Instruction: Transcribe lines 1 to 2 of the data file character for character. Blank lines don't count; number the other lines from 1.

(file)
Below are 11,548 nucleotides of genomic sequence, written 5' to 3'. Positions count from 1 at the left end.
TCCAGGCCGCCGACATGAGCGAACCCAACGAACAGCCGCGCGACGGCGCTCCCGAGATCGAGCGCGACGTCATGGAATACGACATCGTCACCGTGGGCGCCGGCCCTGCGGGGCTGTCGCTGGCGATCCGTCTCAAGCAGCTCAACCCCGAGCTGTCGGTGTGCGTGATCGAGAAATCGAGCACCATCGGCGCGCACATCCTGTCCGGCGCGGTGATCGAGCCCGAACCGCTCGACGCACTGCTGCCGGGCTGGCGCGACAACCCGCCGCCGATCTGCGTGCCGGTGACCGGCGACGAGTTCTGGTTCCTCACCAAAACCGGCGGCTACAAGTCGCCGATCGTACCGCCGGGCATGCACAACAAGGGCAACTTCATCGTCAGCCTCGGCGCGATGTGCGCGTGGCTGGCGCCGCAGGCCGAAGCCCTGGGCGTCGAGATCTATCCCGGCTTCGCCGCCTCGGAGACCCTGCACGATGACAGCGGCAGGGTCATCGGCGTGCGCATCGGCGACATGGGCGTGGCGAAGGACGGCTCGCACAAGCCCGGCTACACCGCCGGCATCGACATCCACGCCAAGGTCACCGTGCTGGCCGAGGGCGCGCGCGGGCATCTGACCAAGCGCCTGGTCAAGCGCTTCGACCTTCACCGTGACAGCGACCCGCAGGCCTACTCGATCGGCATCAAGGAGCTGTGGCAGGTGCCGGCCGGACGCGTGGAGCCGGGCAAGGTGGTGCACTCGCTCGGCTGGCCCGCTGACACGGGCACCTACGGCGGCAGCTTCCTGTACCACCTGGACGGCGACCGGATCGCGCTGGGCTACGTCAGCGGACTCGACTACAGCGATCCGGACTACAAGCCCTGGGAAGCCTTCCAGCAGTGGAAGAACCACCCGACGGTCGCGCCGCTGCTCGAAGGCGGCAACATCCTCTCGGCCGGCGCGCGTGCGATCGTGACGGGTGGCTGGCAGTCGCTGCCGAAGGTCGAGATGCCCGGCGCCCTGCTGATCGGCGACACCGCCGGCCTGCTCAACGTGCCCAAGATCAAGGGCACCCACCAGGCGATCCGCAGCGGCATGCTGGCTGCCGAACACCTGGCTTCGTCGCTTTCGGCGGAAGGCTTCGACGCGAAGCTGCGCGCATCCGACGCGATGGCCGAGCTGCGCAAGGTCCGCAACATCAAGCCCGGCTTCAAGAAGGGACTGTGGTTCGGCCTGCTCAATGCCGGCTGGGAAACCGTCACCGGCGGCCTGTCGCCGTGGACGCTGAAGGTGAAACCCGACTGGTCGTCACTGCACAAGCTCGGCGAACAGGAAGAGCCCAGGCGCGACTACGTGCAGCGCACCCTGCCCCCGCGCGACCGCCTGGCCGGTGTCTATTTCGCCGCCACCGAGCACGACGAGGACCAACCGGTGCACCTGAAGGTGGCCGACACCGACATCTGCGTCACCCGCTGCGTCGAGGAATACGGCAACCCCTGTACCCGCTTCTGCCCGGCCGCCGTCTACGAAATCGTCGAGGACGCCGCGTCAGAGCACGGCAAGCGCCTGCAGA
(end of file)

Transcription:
Below are 11,548 nucleotides of genomic sequence, written 5' to 3'. Positions count from 1 at the left end.
TCCAGGCCGCCGACATGAGCGAACCCAACGAACAGCCGCGCGACGGCGCTCCCGAGATCGAGCGCGACGTCATGGAATACGACATCGTCACCGTGGGCGCCGGCCCTGCGGGGCTGTCGCTGGCGATCCGTCTCAAGCAGCTCAACCCCGAGCTGTCGGTGTGCGTGATCGAGAAATCGAGCACCATCGGCGCGCACATCCTGTCCGGCGCGGTGATCGAGCCCGAACCGCTCGACGCACTGCTGCCGGGCTGGCGCGACAACCCGCCGCCGATCTGCGTGCCGGTGACCGGCGACGAGTTCTGGTTCCTCACCAAAACCGGCGGCTACAAGTCGCCGATCGTACCGCCGGGCATGCACAACAAGGGCAACTTCATCGTCAGCCTCGGCGCGATGTGCGCGTGGCTGGCGCCGCAGGCCGAAGCCCTGGGCGTCGAGATCTATCCCGGCTTCGCCGCCTCGGAGACCCTGCACGATGACAGCGGCAGGGTCATCGGCGTGCGCATCGGCGACATGGGCGTGGCGAAGGACGGCTCGCACAAGCCCGGCTACACCGCCGGCATCGACATCCACGCCAAGGTCACCGTGCTGGCCGAGGGCGCGCGCGGGCATCTGACCAAGCGCCTGGTCAAGCGCTTCGACCTTCACCGTGACAGCGACCCGCAGGCCTACTCGATCGGCATCAAGGAGCTGTGGCAGGTGCCGGCCGGACGCGTGGAGCCGGGCAAGGTGGTGCACTCGCTCGGCTGGCCCGCTGACACGGGCACCTACGGCGGCAGCTTCCTGTACCACCTGGACGGCGACCGGATCGCGCTGGGCTACGTCAGCGGACTCGACTACAGCGATCCGGACTACAAGCCCTGGGAAGCCTTCCAGCAGTGGAAGAACCACCCGACGGTCGCGCCGCTGCTCGAAGGCGGCAACATCCTCTCGGCCGGCGCGCGTGCGATCGTGACGGGTGGCTGGCAGTCGCTGCCGAAGGTCGAGATGCCCGGCGCCCTGCTGATCGGCGACACCGCCGGCCTGCTCAACGTGCCCAAGATCAAGGGCACCCACCAGGCGATCCGCAGCGGCATGCTGGCTGCCGAACACCTGGCTTCGTCGCTTTCGGCGGAAGGCTTCGACGCGAAGCTGCGCGCATCCGACGCGATGGCCGAGCTGCGCAAGGTCCGCAACATCAAGCCCGGCTTCAAGAAGGGACTGTGGTTCGGCCTGCTCAATGCCGGCTGGGAAACCGTCACCGGCGGCCTGTCGCCGTGGACGCTGAAGGTGAAACCCGACTGGTCGTCACTGCACAAGCTCGGCGAACAGGAAGAGCCCAGGCGCGACTACGTGCAGCGCACCCTGCCCCCGCGCGACCGCCTGGCCGGTGTCTATTTCGCCGCCACCGAGCACGACGAGGACCAACCGGTGCACCTGAAGGTGGCCGACACCGACATCTGCGTCACCCGCTGCGTCGAGGAATACGGCAACCCCTGTACCCGCTTCTGCCCGGCCGCCGTCTACGAAATCGTCGAGGACGCCGCGTCAGAGCACGGCAAGCGCCTGCAGA